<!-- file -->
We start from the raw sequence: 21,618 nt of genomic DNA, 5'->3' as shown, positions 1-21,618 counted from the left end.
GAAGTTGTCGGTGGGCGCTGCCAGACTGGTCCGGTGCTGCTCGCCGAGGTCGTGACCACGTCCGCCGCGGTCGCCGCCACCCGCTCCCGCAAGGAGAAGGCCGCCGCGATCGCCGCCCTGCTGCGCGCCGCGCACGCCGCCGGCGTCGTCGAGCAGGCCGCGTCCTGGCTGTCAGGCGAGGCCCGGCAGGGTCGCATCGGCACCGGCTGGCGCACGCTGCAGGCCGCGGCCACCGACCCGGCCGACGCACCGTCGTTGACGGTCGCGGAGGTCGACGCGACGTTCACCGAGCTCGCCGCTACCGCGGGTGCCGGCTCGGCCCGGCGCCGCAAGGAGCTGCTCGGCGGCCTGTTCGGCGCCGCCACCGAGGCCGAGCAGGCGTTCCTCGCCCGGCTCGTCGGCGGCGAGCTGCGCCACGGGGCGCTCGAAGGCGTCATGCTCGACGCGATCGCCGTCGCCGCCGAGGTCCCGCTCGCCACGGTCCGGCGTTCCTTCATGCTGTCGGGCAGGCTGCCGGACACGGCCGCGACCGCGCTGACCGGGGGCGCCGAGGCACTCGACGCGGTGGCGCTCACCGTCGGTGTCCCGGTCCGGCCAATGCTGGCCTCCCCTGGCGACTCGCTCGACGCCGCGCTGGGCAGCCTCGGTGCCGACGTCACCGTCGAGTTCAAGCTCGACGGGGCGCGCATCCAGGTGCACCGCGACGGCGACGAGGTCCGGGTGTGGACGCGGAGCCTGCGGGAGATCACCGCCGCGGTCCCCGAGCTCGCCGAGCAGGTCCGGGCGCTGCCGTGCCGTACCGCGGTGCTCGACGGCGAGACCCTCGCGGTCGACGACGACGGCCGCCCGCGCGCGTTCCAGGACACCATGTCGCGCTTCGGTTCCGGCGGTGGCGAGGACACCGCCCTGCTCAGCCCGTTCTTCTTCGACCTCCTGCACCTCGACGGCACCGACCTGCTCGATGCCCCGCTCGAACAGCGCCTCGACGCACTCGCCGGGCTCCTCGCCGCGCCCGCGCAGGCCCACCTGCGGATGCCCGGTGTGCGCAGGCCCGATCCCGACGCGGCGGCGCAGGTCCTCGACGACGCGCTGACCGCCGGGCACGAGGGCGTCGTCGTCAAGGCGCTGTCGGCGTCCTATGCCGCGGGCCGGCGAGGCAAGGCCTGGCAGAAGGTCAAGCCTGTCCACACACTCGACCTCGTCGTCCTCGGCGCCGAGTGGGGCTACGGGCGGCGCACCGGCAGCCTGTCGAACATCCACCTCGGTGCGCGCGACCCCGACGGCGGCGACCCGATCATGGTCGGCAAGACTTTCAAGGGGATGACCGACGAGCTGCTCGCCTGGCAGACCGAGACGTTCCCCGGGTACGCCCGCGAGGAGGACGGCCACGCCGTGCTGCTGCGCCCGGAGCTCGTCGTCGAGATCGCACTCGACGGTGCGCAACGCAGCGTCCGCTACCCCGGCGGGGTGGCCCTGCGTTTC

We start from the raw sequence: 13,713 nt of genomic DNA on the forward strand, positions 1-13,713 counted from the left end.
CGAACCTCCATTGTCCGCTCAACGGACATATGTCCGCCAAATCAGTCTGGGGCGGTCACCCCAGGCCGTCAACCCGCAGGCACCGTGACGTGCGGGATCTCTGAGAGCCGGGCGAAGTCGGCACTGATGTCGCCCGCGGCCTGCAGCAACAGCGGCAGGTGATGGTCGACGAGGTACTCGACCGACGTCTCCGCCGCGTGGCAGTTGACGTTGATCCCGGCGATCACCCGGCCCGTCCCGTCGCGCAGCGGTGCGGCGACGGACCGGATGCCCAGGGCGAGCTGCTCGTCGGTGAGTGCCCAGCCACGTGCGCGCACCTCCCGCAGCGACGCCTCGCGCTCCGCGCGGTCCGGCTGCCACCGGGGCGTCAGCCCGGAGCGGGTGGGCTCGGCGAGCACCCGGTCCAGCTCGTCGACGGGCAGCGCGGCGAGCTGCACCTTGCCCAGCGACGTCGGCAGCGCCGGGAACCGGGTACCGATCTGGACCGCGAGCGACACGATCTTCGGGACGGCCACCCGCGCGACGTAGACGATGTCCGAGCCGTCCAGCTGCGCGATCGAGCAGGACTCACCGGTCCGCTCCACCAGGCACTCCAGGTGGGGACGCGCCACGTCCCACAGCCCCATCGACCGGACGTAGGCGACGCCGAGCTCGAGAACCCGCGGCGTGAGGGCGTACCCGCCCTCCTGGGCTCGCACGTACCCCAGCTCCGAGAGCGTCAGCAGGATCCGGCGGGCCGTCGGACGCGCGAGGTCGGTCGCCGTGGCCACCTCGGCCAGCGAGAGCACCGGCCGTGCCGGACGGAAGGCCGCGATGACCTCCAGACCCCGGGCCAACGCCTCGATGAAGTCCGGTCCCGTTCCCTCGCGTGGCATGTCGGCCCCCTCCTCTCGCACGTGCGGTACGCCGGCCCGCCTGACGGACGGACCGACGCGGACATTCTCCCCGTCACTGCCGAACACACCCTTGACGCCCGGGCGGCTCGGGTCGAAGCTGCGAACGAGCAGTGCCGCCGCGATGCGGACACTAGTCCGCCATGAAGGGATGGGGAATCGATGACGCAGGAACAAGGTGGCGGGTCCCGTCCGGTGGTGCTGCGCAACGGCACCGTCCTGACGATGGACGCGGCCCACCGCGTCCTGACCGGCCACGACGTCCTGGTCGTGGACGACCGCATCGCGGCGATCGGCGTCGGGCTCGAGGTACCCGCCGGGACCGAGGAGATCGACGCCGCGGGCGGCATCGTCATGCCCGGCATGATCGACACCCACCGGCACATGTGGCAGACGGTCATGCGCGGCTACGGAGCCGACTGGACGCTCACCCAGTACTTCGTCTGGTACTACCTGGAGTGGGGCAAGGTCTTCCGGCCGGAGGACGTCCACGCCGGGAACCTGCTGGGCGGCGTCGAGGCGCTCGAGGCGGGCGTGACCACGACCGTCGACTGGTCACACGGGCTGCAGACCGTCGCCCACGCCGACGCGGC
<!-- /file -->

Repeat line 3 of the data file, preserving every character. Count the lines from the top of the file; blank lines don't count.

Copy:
We start from the raw sequence: 13,713 nt of genomic DNA on the forward strand, positions 1-13,713 counted from the left end.